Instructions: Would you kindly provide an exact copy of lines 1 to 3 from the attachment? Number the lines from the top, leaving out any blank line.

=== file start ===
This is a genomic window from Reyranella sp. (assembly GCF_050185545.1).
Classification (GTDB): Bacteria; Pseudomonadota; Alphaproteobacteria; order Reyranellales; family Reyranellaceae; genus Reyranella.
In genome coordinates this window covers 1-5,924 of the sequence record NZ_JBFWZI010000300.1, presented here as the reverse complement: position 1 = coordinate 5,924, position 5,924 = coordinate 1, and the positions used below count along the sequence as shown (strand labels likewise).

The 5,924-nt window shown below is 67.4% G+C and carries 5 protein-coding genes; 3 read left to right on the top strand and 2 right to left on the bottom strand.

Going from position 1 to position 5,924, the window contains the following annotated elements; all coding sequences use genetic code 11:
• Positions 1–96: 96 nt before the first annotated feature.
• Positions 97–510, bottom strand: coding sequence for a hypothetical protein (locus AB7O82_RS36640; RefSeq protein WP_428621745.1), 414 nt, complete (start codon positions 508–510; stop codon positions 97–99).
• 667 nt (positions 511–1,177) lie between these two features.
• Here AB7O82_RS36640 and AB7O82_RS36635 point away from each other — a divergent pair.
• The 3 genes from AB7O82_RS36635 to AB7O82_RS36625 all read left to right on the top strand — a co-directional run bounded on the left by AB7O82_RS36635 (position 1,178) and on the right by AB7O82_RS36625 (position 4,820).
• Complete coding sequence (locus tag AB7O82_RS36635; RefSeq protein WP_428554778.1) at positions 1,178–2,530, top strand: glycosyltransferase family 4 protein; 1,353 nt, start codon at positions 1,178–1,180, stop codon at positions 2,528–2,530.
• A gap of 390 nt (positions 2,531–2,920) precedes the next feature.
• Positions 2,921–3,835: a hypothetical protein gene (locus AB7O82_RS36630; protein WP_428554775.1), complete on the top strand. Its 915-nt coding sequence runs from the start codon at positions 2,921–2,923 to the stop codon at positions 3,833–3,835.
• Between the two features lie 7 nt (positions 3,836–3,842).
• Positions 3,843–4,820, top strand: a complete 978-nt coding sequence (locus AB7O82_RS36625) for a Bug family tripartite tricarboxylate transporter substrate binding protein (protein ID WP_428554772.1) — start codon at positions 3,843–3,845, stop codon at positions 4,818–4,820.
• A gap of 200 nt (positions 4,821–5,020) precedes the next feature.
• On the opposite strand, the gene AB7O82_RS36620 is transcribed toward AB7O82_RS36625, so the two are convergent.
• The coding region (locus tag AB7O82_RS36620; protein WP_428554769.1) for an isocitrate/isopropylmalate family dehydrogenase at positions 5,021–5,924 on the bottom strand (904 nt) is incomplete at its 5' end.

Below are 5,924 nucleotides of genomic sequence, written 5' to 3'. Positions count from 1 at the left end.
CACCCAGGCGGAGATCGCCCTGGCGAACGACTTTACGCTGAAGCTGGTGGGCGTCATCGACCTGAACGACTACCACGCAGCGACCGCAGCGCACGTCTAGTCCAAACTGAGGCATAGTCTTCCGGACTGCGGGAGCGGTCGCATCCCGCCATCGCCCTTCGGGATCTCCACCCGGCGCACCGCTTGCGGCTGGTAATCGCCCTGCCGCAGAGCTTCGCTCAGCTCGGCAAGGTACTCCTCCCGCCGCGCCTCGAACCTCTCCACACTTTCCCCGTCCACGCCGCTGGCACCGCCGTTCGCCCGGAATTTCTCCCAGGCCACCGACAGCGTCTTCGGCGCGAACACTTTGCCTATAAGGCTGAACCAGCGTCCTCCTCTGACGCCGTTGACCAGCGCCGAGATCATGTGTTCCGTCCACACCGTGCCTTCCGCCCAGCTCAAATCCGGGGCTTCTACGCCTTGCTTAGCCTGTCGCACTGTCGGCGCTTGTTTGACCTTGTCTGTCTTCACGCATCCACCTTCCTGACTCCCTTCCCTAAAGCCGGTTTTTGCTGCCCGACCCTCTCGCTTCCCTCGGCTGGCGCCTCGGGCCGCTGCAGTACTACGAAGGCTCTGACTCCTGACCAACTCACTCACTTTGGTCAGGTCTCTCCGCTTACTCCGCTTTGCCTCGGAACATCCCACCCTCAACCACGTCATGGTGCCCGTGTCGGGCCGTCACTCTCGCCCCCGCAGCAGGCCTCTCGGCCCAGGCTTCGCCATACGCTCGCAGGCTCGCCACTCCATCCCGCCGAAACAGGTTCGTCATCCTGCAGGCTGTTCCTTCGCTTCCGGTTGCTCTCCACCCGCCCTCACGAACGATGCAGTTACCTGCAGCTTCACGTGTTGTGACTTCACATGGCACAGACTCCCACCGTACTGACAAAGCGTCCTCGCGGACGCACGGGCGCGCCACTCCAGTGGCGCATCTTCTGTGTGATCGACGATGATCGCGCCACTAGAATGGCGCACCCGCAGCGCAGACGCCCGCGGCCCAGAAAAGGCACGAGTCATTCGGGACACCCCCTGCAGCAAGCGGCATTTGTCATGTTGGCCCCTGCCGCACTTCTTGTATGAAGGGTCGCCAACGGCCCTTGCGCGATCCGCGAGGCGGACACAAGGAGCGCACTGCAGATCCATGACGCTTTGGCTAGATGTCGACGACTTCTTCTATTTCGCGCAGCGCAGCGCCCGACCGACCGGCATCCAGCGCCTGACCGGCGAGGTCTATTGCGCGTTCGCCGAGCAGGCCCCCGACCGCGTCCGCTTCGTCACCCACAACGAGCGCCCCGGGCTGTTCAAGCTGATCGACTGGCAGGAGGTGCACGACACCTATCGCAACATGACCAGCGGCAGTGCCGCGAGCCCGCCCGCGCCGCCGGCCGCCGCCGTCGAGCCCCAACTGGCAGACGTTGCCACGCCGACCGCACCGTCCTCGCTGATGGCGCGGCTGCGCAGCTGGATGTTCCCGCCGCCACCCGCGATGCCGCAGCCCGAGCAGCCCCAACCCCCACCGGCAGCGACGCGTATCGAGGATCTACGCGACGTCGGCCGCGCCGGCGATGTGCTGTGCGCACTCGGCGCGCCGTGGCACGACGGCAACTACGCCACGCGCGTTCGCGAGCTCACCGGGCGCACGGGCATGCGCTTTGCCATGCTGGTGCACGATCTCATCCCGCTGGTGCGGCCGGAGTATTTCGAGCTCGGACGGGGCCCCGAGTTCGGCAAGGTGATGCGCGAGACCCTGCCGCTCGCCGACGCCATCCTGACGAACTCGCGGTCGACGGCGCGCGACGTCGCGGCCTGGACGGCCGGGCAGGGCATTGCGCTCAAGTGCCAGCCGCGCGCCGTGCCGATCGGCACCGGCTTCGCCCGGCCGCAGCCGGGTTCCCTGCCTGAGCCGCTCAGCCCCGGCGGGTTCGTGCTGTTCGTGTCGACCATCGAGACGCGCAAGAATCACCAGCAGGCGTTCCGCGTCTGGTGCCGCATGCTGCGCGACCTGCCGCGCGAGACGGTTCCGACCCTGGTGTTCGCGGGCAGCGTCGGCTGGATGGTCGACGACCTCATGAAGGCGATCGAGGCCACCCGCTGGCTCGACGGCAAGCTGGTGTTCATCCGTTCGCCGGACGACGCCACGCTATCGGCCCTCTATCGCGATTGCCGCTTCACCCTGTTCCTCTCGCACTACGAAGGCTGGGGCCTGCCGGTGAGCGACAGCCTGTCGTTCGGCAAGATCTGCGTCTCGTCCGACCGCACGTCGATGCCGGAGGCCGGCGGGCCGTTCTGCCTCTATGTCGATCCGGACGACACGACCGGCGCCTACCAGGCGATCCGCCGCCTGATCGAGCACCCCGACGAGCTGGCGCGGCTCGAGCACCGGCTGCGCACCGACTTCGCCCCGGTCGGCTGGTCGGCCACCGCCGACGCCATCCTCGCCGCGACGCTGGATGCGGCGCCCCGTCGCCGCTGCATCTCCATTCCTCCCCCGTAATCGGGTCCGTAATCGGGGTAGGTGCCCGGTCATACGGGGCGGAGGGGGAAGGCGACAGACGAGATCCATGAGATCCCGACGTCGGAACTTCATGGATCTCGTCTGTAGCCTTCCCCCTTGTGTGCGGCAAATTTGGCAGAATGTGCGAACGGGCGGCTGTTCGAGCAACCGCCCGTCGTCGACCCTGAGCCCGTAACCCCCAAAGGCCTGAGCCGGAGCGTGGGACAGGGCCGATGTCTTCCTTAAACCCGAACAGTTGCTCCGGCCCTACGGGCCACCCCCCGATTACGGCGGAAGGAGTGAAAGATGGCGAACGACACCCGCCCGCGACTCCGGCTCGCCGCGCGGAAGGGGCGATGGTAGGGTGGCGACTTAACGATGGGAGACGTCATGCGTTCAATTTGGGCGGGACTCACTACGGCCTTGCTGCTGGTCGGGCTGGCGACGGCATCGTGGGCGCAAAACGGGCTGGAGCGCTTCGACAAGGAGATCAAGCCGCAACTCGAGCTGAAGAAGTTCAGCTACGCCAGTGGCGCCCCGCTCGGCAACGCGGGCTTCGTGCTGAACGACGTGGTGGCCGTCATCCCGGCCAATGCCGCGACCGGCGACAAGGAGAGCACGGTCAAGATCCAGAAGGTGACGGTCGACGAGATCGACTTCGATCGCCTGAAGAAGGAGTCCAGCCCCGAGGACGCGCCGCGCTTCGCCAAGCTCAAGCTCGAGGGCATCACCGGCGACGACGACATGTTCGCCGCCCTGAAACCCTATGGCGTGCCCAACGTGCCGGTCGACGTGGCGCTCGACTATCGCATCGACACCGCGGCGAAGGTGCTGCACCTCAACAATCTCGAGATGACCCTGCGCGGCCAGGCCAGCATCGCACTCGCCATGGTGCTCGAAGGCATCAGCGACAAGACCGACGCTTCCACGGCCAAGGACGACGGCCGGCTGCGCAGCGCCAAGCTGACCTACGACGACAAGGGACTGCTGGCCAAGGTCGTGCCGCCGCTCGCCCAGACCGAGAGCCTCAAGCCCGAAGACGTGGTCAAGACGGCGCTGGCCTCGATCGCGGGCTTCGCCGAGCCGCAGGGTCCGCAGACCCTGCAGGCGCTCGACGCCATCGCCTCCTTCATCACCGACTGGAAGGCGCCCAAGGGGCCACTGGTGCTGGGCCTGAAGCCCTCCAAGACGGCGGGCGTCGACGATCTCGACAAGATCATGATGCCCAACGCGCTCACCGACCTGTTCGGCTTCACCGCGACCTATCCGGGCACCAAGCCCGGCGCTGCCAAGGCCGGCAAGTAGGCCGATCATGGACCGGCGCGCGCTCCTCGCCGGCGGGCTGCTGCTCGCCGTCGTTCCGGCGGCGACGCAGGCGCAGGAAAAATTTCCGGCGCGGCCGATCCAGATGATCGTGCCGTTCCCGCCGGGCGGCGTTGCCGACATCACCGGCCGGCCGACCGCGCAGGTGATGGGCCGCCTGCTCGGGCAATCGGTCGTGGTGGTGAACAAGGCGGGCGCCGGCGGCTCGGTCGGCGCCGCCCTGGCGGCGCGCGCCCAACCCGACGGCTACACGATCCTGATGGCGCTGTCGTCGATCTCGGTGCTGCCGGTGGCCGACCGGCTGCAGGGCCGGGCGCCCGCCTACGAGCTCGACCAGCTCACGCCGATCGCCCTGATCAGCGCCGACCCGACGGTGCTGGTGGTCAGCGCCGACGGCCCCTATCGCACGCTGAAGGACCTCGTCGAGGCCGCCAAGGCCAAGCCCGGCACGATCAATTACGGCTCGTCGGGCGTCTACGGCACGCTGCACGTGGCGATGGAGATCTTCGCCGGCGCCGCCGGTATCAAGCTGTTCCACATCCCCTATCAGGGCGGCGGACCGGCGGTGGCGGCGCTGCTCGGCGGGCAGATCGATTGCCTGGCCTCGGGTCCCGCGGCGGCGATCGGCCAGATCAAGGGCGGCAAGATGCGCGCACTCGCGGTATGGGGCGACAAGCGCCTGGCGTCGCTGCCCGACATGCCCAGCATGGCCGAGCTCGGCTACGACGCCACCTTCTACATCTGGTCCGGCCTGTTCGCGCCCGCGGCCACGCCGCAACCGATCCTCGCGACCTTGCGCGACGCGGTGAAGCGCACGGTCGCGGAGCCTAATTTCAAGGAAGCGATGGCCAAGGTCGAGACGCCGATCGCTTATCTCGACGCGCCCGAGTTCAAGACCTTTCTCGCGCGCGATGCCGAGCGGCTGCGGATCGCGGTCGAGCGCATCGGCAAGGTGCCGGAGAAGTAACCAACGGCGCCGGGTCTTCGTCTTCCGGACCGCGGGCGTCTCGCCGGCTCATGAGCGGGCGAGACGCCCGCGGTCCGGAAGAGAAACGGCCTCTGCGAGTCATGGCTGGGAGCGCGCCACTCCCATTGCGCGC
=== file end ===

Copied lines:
This is a genomic window from Reyranella sp. (assembly GCF_050185545.1).
Classification (GTDB): Bacteria; Pseudomonadota; Alphaproteobacteria; order Reyranellales; family Reyranellaceae; genus Reyranella.
In genome coordinates this window covers 1-5,924 of the sequence record NZ_JBFWZI010000300.1, presented here as the reverse complement: position 1 = coordinate 5,924, position 5,924 = coordinate 1, and the positions used below count along the sequence as shown (strand labels likewise).